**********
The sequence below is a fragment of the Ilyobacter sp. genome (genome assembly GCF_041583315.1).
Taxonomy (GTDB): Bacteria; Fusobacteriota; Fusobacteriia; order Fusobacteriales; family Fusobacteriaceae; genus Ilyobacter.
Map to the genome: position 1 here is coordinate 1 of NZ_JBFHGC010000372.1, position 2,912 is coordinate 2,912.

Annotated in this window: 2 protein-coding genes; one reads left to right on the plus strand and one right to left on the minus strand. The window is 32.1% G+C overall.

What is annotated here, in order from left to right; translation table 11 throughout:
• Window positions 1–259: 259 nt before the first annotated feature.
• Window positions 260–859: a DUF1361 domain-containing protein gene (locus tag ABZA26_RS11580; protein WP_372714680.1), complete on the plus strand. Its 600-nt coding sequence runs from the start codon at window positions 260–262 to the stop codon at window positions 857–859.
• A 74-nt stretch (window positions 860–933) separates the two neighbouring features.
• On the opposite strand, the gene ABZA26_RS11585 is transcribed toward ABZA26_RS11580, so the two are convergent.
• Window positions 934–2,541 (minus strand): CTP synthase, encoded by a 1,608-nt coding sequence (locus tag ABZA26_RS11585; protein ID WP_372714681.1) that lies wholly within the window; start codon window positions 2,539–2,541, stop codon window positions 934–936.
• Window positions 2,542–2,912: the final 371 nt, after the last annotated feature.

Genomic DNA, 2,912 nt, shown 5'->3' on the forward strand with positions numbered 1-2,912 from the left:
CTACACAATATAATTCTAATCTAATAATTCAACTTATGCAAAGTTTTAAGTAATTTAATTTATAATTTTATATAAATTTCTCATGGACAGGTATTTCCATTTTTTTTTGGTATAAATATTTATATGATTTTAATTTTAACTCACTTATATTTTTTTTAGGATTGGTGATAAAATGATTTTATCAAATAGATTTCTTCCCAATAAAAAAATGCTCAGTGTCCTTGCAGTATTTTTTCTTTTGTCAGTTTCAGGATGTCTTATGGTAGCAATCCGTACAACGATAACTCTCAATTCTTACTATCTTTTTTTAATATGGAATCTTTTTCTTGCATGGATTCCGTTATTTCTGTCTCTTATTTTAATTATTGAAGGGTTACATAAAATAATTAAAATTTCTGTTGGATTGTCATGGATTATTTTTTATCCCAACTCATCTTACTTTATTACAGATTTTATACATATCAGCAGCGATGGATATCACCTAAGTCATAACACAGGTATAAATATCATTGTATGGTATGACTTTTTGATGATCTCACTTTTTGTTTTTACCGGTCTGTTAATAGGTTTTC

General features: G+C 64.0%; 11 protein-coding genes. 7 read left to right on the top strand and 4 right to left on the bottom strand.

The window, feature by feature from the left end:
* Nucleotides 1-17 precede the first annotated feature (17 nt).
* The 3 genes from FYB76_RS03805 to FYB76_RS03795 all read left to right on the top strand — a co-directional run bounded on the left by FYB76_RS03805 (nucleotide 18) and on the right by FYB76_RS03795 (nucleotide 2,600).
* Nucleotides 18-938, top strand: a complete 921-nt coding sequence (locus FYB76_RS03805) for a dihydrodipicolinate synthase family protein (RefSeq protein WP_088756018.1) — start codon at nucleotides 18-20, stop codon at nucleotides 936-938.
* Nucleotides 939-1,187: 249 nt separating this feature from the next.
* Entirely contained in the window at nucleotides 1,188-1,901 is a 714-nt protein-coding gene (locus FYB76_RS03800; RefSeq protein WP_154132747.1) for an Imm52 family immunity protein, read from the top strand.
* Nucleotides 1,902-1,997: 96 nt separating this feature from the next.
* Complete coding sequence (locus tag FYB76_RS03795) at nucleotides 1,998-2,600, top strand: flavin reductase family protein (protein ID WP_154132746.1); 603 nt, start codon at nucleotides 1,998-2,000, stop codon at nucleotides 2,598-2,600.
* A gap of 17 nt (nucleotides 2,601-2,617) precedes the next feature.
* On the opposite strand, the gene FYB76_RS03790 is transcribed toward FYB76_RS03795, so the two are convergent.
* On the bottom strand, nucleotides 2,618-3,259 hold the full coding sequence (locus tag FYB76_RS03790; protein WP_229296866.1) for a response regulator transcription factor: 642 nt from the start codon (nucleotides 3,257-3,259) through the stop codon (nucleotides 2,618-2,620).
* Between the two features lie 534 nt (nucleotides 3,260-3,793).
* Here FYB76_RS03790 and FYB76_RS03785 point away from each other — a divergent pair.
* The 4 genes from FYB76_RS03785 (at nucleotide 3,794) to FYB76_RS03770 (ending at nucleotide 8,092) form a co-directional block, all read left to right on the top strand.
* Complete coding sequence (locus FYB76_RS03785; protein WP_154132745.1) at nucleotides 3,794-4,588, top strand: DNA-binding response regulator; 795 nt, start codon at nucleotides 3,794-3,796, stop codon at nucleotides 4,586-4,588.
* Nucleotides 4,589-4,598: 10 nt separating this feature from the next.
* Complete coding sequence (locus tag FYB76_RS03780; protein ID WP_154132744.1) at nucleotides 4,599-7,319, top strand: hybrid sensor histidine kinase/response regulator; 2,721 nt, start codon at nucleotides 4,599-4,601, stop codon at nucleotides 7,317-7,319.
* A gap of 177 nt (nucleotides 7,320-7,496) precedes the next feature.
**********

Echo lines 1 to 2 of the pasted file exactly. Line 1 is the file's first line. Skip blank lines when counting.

The sequence below is a fragment of the Ilyobacter sp. genome (genome assembly GCF_041583315.1).
Taxonomy (GTDB): Bacteria; Fusobacteriota; Fusobacteriia; order Fusobacteriales; family Fusobacteriaceae; genus Ilyobacter.